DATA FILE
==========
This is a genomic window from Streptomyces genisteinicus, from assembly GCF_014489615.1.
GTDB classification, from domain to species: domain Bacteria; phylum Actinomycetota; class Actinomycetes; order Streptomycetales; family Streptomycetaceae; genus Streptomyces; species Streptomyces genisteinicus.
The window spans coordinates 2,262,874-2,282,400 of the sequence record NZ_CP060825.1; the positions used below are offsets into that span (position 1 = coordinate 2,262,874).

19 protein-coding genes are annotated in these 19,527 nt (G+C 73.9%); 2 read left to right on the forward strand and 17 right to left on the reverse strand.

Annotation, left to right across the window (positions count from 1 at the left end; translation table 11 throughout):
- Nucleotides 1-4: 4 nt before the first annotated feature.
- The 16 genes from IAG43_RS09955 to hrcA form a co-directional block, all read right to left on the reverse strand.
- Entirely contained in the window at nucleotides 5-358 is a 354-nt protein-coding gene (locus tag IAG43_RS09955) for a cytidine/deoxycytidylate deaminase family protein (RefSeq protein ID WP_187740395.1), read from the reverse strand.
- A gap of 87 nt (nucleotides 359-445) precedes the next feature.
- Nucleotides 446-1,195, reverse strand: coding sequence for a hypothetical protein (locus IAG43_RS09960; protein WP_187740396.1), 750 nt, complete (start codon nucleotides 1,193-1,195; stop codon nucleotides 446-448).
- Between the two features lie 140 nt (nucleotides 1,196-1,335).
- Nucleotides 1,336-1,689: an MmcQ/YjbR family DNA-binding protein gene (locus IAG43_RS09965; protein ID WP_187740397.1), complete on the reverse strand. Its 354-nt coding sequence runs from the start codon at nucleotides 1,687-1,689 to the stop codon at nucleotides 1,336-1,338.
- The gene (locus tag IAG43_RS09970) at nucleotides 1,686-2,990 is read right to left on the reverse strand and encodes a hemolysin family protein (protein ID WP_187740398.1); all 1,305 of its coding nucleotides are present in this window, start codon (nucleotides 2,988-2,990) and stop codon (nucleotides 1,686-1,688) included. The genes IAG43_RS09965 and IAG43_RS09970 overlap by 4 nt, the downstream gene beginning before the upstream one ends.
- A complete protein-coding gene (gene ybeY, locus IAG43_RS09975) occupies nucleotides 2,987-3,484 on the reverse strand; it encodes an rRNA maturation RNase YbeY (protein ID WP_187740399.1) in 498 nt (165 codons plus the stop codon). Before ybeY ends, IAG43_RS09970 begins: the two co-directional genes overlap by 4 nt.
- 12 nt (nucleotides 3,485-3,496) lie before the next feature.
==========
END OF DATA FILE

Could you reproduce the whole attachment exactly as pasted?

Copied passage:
This is a genomic window from Streptomyces genisteinicus, from assembly GCF_014489615.1.
GTDB classification, from domain to species: domain Bacteria; phylum Actinomycetota; class Actinomycetes; order Streptomycetales; family Streptomycetaceae; genus Streptomyces; species Streptomyces genisteinicus.
The window spans coordinates 2,262,874-2,282,400 of the sequence record NZ_CP060825.1; the positions used below are offsets into that span (position 1 = coordinate 2,262,874).

19 protein-coding genes are annotated in these 19,527 nt (G+C 73.9%); 2 read left to right on the forward strand and 17 right to left on the reverse strand.

Annotation, left to right across the window (positions count from 1 at the left end; translation table 11 throughout):
- Nucleotides 1-4: 4 nt before the first annotated feature.
- The 16 genes from IAG43_RS09955 to hrcA form a co-directional block, all read right to left on the reverse strand.
- Entirely contained in the window at nucleotides 5-358 is a 354-nt protein-coding gene (locus tag IAG43_RS09955) for a cytidine/deoxycytidylate deaminase family protein (RefSeq protein ID WP_187740395.1), read from the reverse strand.
- A gap of 87 nt (nucleotides 359-445) precedes the next feature.
- Nucleotides 446-1,195, reverse strand: coding sequence for a hypothetical protein (locus IAG43_RS09960; protein WP_187740396.1), 750 nt, complete (start codon nucleotides 1,193-1,195; stop codon nucleotides 446-448).
- Between the two features lie 140 nt (nucleotides 1,196-1,335).
- Nucleotides 1,336-1,689: an MmcQ/YjbR family DNA-binding protein gene (locus IAG43_RS09965; protein ID WP_187740397.1), complete on the reverse strand. Its 354-nt coding sequence runs from the start codon at nucleotides 1,687-1,689 to the stop codon at nucleotides 1,336-1,338.
- The gene (locus tag IAG43_RS09970) at nucleotides 1,686-2,990 is read right to left on the reverse strand and encodes a hemolysin family protein (protein ID WP_187740398.1); all 1,305 of its coding nucleotides are present in this window, start codon (nucleotides 2,988-2,990) and stop codon (nucleotides 1,686-1,688) included. The genes IAG43_RS09965 and IAG43_RS09970 overlap by 4 nt, the downstream gene beginning before the upstream one ends.
- A complete protein-coding gene (gene ybeY, locus IAG43_RS09975) occupies nucleotides 2,987-3,484 on the reverse strand; it encodes an rRNA maturation RNase YbeY (protein ID WP_187740399.1) in 498 nt (165 codons plus the stop codon). Before ybeY ends, IAG43_RS09970 begins: the two co-directional genes overlap by 4 nt.
- 12 nt (nucleotides 3,485-3,496) lie before the next feature.